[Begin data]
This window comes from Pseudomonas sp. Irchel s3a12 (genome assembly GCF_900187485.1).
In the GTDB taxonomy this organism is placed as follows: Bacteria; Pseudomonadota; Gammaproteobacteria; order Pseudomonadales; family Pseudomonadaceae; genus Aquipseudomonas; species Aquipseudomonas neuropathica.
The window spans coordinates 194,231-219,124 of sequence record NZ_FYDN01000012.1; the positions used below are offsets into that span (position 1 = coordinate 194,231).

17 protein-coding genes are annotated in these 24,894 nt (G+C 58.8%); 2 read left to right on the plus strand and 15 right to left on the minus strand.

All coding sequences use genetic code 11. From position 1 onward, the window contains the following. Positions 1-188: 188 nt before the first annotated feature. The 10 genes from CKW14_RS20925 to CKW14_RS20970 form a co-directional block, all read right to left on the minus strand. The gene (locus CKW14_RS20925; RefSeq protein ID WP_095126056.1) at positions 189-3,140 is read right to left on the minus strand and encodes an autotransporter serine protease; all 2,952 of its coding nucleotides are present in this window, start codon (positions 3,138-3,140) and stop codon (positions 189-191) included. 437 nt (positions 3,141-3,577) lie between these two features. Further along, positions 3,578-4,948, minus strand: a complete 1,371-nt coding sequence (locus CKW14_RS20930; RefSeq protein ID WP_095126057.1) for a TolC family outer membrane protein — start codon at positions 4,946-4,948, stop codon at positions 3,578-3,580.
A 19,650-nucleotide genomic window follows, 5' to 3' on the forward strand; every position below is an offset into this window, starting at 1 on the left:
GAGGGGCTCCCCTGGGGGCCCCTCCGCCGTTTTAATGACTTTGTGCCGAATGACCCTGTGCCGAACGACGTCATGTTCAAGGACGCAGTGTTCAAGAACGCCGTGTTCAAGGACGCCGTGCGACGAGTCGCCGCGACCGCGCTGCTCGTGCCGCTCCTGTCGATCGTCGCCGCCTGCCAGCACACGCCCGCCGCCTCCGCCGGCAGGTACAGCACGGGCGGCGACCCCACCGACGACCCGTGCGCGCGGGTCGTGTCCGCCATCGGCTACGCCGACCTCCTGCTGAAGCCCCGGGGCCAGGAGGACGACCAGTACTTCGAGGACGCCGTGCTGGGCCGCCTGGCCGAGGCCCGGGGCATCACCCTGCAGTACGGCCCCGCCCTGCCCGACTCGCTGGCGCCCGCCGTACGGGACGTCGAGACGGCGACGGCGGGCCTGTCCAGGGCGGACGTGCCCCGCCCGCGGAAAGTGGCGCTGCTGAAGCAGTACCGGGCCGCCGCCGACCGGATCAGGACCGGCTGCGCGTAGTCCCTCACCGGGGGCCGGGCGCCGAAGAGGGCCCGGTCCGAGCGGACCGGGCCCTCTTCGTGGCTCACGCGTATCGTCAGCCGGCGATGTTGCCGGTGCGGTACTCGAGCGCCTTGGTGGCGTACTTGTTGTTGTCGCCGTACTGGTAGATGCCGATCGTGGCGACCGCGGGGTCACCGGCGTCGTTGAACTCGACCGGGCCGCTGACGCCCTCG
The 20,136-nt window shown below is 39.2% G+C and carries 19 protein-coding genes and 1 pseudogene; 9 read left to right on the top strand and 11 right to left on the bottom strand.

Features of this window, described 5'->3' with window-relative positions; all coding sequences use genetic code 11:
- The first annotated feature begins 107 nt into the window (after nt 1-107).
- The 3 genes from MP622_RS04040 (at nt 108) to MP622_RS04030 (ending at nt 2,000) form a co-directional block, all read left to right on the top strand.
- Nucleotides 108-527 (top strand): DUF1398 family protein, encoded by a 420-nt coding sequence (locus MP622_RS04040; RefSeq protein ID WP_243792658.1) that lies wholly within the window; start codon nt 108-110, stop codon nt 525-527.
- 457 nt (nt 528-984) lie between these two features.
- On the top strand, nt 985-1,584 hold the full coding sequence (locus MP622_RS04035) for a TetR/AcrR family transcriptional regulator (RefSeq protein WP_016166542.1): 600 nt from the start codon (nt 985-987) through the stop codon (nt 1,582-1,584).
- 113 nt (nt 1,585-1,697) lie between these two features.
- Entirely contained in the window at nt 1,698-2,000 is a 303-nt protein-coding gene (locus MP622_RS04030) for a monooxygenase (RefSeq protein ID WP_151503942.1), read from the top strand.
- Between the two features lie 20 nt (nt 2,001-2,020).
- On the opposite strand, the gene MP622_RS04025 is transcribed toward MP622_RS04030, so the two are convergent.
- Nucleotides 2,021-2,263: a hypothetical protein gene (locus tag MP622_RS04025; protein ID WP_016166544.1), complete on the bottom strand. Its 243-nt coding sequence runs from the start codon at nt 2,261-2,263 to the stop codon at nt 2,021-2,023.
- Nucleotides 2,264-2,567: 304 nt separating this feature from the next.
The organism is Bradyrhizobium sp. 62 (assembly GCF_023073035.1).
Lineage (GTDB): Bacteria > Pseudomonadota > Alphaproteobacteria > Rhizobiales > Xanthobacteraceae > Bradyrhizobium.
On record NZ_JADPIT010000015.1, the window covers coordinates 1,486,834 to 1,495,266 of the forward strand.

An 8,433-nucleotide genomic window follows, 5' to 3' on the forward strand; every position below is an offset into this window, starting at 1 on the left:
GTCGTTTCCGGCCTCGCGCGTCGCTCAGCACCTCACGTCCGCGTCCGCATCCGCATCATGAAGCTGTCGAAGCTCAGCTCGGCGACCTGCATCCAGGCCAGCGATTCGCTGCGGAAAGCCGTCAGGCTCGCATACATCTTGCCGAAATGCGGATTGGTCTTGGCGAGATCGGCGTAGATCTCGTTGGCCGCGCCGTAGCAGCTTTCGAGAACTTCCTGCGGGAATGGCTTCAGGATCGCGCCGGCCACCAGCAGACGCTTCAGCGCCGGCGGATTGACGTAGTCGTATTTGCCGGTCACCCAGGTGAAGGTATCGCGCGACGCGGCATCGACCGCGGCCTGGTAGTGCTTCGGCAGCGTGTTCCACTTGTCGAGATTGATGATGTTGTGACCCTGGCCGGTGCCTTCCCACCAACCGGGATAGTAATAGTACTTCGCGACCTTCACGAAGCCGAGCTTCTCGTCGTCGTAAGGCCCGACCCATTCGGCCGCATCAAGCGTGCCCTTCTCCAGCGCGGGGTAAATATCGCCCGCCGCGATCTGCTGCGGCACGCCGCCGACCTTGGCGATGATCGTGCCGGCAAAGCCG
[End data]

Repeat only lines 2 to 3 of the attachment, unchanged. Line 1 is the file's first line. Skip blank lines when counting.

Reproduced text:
In the GTDB taxonomy this organism is placed as follows: Bacteria; Pseudomonadota; Gammaproteobacteria; order Pseudomonadales; family Pseudomonadaceae; genus Aquipseudomonas; species Aquipseudomonas neuropathica.
The window spans coordinates 194,231-219,124 of sequence record NZ_FYDN01000012.1; the positions used below are offsets into that span (position 1 = coordinate 194,231).